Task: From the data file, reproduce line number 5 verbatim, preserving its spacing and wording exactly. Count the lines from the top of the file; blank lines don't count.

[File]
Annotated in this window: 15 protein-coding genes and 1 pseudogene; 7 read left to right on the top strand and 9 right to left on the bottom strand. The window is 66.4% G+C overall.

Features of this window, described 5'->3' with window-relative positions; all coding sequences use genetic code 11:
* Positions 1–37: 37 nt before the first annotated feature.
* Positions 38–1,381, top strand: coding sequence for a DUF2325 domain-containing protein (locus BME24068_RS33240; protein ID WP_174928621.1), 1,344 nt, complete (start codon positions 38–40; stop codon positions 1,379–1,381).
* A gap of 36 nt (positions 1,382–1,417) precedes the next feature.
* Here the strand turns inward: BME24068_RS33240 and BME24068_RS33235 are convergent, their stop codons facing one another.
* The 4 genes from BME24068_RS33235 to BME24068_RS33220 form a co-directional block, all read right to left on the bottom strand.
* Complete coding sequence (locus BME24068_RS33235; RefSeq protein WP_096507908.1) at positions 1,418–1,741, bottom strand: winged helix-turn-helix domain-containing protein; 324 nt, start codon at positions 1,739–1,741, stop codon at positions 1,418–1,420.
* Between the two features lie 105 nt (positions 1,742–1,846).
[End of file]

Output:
* A gap of 36 nt (positions 1,382–1,417) precedes the next feature.